Overview of LITE

Life in the Eucharist (LITE) presents five specific topics that open up the riches of the Eucharist as Celebration, Contemplation, and Communion. This approach offers a comprehensive view of the eucharistic mystery.



Session 1: Eucharist―God’s Love as Nourishment in Jesus Christ
The celebration of the Eucharist is a communal meal during which God’s hungry creation is fed with the bread of heaven and the cup of salvation in Jesus Christ, through word and sacrament.

Session 2: Eucharist―God’s Love as Reconciliation in Jesus Christ
The celebration of the Eucharist is a reconciling event for all who come to the table. The Eucharist invites us to experience and to accept the reconciliation that is ours in the proclamation of God’s word and in remembering Christ’s saving passion, death, and resurrection.

Session 3: Eucharist―God’s Love as Transformation in Jesus Christ
The celebration of the Eucharist provides a religious framework for individual believers and the worshiping community by which they can unite their daily lives and concerns with the sacrifice of Christ, and thus experience the transformation of these through the working of the Holy Spirit. This session seeks to elucidate what full, conscious, and active participation in the Eucharist means.


Session 4: Eucharist―God’s Love as Abiding Presence in Jesus Christ
The presence of Christ in word and sacrament invites a response of faith from all who take part in the celebration of the Eucharist. Contemplation, praying in the presence of the Eucharist, opens one to the transforming presence of the risen Lord and the full meaning of the paschal mystery.


Session 5: Eucharist―God’s Love as Mission in Jesus Christ
The final session is a celebration of the Eucharist, at which the homily focuses on the Eucharist and liberation. The goal is to draw out from the lives of various twentieth-century men and women (e.g., Thomas Merton, Dorothy Day, Pedro Arrupe, Teresa of Calcutta, Oscar Romero, etc.) the role the Eucharist plays in the conversion to justice. Genuine communion is both with Christ and with the suffering members of his body.



Session 1: Eucharist―God’s Love as Covenant in Jesus Christ
The origin of the Eucharist is found in the very origin of the world. In the beginning, God established a covenant of intimacy and love with the human family. This relationship was broken time and time again by sin. It is only in Jesus that the new and eternal covenant was established in his blood poured out for the forgiveness of sin.

Session 2: Eucharist―God Love as Sacrifice in Jesus Christ
Israel’s covenant with God was often sealed with a sacrificial offering and shared meal, signifying the bond between God and the people and bringing about a change in their life. Jesus gave his life out of love for the world to be the sacrifice which is pleasing to God. The church participates in this sacrifice of praise in every Eucharist.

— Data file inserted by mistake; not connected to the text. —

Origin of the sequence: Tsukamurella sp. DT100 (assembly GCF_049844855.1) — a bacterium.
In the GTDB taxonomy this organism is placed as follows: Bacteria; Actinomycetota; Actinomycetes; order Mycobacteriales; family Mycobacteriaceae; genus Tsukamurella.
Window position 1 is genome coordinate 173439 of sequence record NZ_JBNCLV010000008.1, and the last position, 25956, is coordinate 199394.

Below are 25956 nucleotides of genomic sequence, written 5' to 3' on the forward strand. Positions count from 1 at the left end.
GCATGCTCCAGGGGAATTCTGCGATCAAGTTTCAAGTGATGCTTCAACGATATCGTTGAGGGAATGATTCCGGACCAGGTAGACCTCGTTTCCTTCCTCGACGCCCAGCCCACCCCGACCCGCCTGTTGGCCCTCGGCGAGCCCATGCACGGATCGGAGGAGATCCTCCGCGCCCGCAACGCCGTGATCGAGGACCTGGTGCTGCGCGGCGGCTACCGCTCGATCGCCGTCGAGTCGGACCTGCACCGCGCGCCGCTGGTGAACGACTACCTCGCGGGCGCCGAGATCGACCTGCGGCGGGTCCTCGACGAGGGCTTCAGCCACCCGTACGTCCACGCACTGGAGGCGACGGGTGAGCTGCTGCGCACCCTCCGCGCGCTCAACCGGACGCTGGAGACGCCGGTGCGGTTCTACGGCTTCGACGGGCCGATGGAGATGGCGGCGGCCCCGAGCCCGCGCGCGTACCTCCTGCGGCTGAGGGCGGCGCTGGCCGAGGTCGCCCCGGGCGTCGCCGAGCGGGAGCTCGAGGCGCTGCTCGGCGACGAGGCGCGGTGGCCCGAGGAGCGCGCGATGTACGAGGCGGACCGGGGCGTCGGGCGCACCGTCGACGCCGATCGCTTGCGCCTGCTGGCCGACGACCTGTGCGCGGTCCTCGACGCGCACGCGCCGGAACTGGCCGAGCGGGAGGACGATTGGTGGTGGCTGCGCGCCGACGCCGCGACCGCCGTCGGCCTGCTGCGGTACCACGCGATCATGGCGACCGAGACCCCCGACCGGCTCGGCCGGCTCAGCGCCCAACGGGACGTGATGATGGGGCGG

Session 3: Eucharist―God’s Love as Memorial in Jesus Christ
The story of salvation is found in the collective memory of God’s people, celebrated and passed down from generation to generation. Remembering and retelling God’s saving deeds makes the event live again in the consciousness of the people, so all can experience its saving effects.

Session 4: Eucharist―God’s Love as Praise and Blessing (Berakah) in Jesus Christ.
In the memorial meal, the people, aware of God’s presence with them at table, acknowledged the divine presence with prayers of blessing for the gifts they had received. The Eucharist is a berakah expressing gratitude for the good things of the earth now being shared in table fellowship with Jesus.

Session 5: Eucharist―God’s Love as Prophetic Service in Jesus Christ.
The prophets listened to the word of God and called the people to live in fidelity to that word. In the Eucharist, we hear and ponder the word of God for our world today.  Echoing the words of the prophet Micah (Mi 6:8), we are called as a eucharistic people to act justly, to love tenderly, and to walk humbly with God.

Format of Sessions

  1. Introduction to the theme of the session;
  2. Prayer of centering with a eucharistic hymn to enable the participants to get in touch with their own experience of the theme;
  3. Personal reflection (with prepared worksheet) and small-group sharing;
  4. Large-group sharing on the results of the small-group process;
  5. Teaching/input from the facilitators on theological, biblical, and liturgical aspects of the session theme;
  6. Closing prayer service.